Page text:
And that’s the secret to her verse in my opinion. She takes the ordinary, condenses it, and frequently makes it quotable. She may, to borrow from Orwell, be the best bad poet since Kipling. Not creating castles in the air so much as polishing the mundane and making it quotable. Much, much rarer. And you can’t do that without understanding what the mundane is and being sincere. Insincere just turns the approach cheese; this brings me onto Taylor herself. And 1989 being effectively a self-titled album (she’s already done “Taylor Swift” so picked the year of her birth). Anyone who thinks this is easy or she isn’t sharp has misread her badly; amongst other things she was the first ever guest to write her own SNL monologue.
So. Other than being an exceptional who can pack arenas and sings and dances to back it up, and born with a silver spoon in her mouth, who else is she? Three things are obvious. The first is that her PR game is incredibly on point. Second is she’s an incredible networker. Third is that despite the obviousness of the gendered insults almost no one ever calls her a bitch or a diva.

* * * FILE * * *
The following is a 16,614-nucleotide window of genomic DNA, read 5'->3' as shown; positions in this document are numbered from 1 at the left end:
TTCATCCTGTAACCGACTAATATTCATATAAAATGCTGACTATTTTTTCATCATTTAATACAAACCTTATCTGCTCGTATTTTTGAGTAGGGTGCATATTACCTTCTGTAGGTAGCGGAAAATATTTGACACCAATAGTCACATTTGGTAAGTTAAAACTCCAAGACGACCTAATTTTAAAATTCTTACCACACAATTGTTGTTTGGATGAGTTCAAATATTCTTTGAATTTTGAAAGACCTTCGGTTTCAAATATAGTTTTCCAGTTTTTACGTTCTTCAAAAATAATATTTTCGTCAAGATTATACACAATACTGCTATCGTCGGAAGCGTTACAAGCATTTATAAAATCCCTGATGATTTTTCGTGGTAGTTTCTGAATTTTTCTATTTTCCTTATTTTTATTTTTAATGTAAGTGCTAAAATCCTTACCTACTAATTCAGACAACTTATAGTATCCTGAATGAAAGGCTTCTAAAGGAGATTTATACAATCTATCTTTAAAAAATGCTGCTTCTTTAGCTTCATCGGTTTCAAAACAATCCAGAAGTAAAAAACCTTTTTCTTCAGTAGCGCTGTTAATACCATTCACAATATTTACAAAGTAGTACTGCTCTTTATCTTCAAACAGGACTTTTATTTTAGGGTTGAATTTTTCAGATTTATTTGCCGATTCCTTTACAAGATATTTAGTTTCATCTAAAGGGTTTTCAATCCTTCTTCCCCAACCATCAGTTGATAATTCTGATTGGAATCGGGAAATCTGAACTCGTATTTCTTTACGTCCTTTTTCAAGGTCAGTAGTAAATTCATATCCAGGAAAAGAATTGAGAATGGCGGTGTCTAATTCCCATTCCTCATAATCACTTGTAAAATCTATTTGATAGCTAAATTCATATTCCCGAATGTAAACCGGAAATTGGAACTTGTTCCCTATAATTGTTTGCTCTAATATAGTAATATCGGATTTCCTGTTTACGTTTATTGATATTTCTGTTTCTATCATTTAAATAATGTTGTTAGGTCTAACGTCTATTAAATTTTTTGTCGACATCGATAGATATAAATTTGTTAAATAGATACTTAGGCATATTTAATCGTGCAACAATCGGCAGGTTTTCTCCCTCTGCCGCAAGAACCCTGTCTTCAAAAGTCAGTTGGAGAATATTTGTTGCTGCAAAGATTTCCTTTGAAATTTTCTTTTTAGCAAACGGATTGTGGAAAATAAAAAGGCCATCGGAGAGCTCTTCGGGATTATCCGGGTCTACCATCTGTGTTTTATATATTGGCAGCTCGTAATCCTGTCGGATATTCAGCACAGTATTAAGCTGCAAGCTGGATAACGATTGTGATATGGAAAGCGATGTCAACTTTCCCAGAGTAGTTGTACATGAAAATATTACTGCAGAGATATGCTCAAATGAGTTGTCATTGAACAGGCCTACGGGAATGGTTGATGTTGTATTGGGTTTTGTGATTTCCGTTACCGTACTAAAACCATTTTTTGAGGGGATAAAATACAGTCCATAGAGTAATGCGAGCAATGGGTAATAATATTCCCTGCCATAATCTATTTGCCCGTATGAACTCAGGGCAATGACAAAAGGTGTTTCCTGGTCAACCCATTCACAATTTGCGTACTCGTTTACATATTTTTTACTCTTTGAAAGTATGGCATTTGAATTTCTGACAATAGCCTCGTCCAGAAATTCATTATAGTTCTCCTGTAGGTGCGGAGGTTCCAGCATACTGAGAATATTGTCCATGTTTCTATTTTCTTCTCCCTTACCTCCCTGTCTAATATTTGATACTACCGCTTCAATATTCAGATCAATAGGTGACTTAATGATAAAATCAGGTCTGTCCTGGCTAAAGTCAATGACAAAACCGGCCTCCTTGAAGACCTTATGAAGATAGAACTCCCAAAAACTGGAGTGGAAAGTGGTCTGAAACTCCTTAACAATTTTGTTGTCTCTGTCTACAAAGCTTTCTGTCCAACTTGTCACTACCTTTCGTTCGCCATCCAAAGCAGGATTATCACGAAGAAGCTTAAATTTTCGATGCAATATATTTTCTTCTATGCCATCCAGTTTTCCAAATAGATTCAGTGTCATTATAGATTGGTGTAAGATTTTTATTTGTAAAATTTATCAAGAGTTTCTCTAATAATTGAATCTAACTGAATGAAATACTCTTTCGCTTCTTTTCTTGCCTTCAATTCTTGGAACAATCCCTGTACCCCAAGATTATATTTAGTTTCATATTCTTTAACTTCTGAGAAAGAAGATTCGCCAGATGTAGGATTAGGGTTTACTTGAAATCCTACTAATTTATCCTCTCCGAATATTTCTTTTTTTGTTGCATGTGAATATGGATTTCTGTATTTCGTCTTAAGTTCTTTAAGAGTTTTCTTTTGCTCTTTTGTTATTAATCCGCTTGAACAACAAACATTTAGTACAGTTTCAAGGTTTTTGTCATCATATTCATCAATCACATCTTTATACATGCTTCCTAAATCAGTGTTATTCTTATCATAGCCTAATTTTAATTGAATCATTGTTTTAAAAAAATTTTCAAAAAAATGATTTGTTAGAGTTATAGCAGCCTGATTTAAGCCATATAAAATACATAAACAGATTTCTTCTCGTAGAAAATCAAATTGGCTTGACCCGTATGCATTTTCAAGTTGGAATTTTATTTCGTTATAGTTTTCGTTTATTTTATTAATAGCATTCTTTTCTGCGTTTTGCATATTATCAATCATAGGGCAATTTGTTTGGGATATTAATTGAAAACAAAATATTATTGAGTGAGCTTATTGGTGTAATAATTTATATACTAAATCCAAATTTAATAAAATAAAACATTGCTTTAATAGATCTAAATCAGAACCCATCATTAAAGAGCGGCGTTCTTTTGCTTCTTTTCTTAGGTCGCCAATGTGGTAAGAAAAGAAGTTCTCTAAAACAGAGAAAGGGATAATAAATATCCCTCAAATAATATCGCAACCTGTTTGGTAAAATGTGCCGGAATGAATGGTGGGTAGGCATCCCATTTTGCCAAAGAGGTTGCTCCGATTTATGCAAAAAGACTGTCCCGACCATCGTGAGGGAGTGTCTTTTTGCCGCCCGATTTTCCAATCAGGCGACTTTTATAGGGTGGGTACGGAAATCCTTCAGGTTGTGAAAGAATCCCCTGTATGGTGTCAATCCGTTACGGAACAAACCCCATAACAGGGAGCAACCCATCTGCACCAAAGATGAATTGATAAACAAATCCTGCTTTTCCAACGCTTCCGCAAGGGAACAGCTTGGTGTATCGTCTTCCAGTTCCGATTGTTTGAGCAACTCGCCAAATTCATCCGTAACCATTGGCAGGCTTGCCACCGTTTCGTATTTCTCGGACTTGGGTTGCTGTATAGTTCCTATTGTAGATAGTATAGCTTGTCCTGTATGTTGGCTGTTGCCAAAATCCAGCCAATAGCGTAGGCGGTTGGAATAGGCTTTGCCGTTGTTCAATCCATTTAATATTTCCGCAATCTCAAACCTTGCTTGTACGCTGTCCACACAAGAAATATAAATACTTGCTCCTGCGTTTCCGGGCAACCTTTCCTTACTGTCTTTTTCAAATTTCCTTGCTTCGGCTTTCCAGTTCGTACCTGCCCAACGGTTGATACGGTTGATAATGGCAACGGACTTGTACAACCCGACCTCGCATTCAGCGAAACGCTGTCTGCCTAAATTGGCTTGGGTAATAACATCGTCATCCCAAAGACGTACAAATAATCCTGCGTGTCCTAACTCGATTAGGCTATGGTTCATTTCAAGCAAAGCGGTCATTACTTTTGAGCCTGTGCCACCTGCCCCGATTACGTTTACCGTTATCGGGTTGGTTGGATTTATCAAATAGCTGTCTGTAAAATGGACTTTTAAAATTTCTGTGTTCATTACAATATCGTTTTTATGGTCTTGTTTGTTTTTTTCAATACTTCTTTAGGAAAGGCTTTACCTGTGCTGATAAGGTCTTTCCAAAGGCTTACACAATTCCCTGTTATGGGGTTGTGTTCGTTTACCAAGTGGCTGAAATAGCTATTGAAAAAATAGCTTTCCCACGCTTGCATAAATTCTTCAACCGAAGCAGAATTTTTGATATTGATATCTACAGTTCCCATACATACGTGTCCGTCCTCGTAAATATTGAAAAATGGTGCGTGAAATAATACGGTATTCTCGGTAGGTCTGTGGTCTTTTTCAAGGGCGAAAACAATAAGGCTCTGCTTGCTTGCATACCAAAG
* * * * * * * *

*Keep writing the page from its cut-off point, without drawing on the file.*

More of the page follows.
The third is in some ways the oddest – but far the most important. In addition to being ambitious she does a line in aggressive songs about people who have done her down and doesn’t get called a bitch? In a display of excess somewhat larger than merely trashing bedrooms she flies back to sleep at home in a private jet after most of her concerts and doesn’t get called a diva? How the hell?
Simple. She always treats the fans and the staff amazingly well. The fans? She surprises fans at shows by bringing in guest performers, Jenny From The Block being the most notorious but far from the only. Her meet and greets are far from ordinary – instead of the fans paying to be there she gets the most enthusiastic fans from the audience and meets them instead. And she organised “secret sessions”, picking fans from the internet and inviting them to her house to listen to her new album. But little things matter more than big gestures. Little things like posting cookie recipes when asked. And she used to send record producers who played her songs handwritten thank you letters. In the face of such concentrated niceness it’s hard to call her a bitch. And it’s that more than anything that caused me to write this post. That she’s a very kind person, and that’s helped propel her to the top.